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Network World - The race for virtualization dominance between Microsoft and VMware has become more interesting with VMware's recent release of vSphere 5.1. We obtained vSphere around the same moment as the final release of Windows Server 2012, whose newly included virtual switch and enhanced Hyper-V features were designed to clobber VMware.
But back in the garages of their digital "brickyard", VMware was scheming to one-up the one-ups.
The highlight of the release is the ability to move a virtual machine from one machine and storage space to another. If your use of virtualization is small, this release won't make much difference to you. But if you need optimizations or have an appreciation for moving VMs around as though they were almost toys, vSphere 5.1 does it.
The vSphere 5.1 specs are statistically awesome and yet esoteric. At the upper end, vSphere is capable of controlling a 1TB VM, or symmetrical multiprocessing (SMP) with up to 64 processors. We don't know of any commercial hardware that supports either of these.
The vSphere 5.1 pricing model was changed at VMworld to a more simplified model revolving around processors/cores, but it's still the priciest virtualization that we know of. It still has warts, but there has been much plastic surgery and lipstick applied, as well -- the face of a new web UI.
Included in the vSphere app kit is an updated Distributed Switch. The switch now supports more controls, including Network I/O Control (NetIOC) for admittance controls, IEEE 802.1p tagging for QoS/CoS flows, and enhanced vocabulary for Cisco and IBM virtual switches. There is increased monitoring capability for the switch, both in-band and out-of-band, and many of the changes reflect control capabilities that are suited towards 10Gigabit Ethernet.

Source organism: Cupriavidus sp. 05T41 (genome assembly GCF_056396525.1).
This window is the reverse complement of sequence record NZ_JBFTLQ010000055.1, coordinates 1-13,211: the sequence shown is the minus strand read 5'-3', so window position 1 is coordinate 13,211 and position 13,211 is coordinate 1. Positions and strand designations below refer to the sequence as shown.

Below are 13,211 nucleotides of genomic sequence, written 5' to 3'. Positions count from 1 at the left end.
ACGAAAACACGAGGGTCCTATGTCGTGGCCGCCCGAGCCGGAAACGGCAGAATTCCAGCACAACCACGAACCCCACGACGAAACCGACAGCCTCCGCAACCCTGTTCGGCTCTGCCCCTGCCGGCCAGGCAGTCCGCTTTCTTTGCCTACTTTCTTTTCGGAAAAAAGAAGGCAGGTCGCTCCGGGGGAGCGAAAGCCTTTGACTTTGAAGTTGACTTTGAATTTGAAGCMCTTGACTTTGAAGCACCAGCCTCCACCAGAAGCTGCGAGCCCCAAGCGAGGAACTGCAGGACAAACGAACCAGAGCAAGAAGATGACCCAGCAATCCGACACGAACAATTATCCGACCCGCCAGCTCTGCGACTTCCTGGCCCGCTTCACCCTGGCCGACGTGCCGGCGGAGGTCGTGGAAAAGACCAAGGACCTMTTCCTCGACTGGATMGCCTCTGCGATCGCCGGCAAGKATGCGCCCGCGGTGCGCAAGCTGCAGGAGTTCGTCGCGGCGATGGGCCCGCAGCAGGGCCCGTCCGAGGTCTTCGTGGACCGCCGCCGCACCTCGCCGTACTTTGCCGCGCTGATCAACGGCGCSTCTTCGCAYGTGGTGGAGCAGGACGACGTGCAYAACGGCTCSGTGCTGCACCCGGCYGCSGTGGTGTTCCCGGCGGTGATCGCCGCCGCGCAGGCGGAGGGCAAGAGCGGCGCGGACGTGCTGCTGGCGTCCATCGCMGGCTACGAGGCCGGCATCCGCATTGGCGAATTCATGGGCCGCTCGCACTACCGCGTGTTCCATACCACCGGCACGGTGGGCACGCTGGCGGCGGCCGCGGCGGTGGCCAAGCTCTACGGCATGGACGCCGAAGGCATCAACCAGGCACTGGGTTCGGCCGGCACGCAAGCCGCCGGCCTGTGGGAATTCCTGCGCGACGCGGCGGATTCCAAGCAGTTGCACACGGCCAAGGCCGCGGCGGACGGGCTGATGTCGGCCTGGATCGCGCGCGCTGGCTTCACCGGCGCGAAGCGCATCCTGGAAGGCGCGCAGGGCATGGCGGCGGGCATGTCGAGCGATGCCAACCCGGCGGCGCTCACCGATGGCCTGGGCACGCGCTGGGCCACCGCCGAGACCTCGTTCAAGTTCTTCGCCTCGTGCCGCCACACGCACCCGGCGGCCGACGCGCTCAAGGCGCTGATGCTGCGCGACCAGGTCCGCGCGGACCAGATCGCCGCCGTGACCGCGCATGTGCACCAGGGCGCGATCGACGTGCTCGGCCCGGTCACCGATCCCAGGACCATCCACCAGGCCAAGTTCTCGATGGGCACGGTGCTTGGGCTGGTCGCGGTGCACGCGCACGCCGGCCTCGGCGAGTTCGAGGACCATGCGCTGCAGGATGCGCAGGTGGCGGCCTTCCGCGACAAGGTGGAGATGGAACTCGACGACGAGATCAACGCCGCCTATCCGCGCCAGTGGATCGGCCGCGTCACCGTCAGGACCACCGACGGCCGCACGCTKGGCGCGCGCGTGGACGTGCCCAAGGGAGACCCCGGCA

We setup a local and VPN-connected network running several hardware servers thru a 10G Ethernet Extreme Networks Summit X650 (locally) and between our lab and network operations center connection. The reason? The vMotion software will jam an equal number of pre-bonded virtual and physical ports with a traveling virtual machine during VM movements. More ports, higher speed, means a faster movement from one metal server to the target host for a moving VM.
We started up configuration on a bare metal HP DL560 Gen8 server. This server has plentiful, even spectacular power and serious disk in a 2U frame, and uses what we believe to be pretty standard drivers. But VMware's vSphere 5.1 lacked drivers for it, so it hung with an indiscernible error message. We recognize that we received early, yet not beta, supposed-to-be-production code, so we contacted VMware and within a few hours, we had a custom-cut of 5.1, and from there, everything moved splendidly.
Of the subtle upgrades, this edition is able to use more complex authorization and certificate trading schemes, and still has an ongoing affinity for authentication with Microsoft Active Directory. However, instead of the Windows-only client, we could now use browsers from Windows, MacOS and Linux. The UI is understandable and makes comparatively good use of browser windowing areas.